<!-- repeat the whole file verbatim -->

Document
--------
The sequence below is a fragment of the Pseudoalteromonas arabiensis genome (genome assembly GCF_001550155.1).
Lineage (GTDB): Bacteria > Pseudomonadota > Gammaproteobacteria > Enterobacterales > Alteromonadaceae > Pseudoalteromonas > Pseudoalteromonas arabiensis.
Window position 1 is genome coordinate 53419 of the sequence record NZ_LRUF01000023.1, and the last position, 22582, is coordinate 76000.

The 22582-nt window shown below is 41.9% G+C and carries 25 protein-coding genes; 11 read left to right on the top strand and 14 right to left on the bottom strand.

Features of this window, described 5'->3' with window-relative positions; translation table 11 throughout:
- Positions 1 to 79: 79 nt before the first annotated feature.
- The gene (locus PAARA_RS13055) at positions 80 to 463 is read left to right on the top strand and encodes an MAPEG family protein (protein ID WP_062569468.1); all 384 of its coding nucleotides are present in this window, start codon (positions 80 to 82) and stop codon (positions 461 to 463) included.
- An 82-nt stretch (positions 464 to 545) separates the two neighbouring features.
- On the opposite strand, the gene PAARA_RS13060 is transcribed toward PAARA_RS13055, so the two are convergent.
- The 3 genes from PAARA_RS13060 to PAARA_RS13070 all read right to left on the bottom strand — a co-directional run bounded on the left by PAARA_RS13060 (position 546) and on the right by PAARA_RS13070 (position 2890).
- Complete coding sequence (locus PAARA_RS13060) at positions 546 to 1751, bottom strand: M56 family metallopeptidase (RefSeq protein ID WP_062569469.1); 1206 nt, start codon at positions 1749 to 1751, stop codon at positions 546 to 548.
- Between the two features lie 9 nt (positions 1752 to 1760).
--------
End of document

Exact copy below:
The sequence below is a fragment of the Pseudoalteromonas arabiensis genome (genome assembly GCF_001550155.1).
Lineage (GTDB): Bacteria > Pseudomonadota > Gammaproteobacteria > Enterobacterales > Alteromonadaceae > Pseudoalteromonas > Pseudoalteromonas arabiensis.
Window position 1 is genome coordinate 53419 of the sequence record NZ_LRUF01000023.1, and the last position, 22582, is coordinate 76000.

The 22582-nt window shown below is 41.9% G+C and carries 25 protein-coding genes; 11 read left to right on the top strand and 14 right to left on the bottom strand.

Features of this window, described 5'->3' with window-relative positions; translation table 11 throughout:
- Positions 1 to 79: 79 nt before the first annotated feature.
- The gene (locus PAARA_RS13055) at positions 80 to 463 is read left to right on the top strand and encodes an MAPEG family protein (protein ID WP_062569468.1); all 384 of its coding nucleotides are present in this window, start codon (positions 80 to 82) and stop codon (positions 461 to 463) included.
- An 82-nt stretch (positions 464 to 545) separates the two neighbouring features.
- On the opposite strand, the gene PAARA_RS13060 is transcribed toward PAARA_RS13055, so the two are convergent.
- The 3 genes from PAARA_RS13060 to PAARA_RS13070 all read right to left on the bottom strand — a co-directional run bounded on the left by PAARA_RS13060 (position 546) and on the right by PAARA_RS13070 (position 2890).
- Complete coding sequence (locus PAARA_RS13060) at positions 546 to 1751, bottom strand: M56 family metallopeptidase (RefSeq protein ID WP_062569469.1); 1206 nt, start codon at positions 1749 to 1751, stop codon at positions 546 to 548.
- Between the two features lie 9 nt (positions 1752 to 1760).